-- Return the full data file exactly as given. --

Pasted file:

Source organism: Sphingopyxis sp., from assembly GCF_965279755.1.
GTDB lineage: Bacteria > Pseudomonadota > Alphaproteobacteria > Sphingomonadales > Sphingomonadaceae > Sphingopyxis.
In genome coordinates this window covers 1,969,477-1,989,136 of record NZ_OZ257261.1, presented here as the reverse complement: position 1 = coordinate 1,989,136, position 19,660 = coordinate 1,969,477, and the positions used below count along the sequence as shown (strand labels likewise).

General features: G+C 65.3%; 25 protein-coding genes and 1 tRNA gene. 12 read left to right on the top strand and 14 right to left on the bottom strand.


Source organism: Sphingopyxis sp., from assembly GCF_965279755.1.
GTDB lineage: Bacteria > Pseudomonadota > Alphaproteobacteria > Sphingomonadales > Sphingomonadaceae > Sphingopyxis.
In genome coordinates this window covers 1,969,477-1,989,136 of record NZ_OZ257261.1, presented here as the reverse complement: position 1 = coordinate 1,989,136, position 19,660 = coordinate 1,969,477, and the positions used below count along the sequence as shown (strand labels likewise).

General features: G+C 65.3%; 25 protein-coding genes and 1 tRNA gene. 12 read left to right on the top strand and 14 right to left on the bottom strand.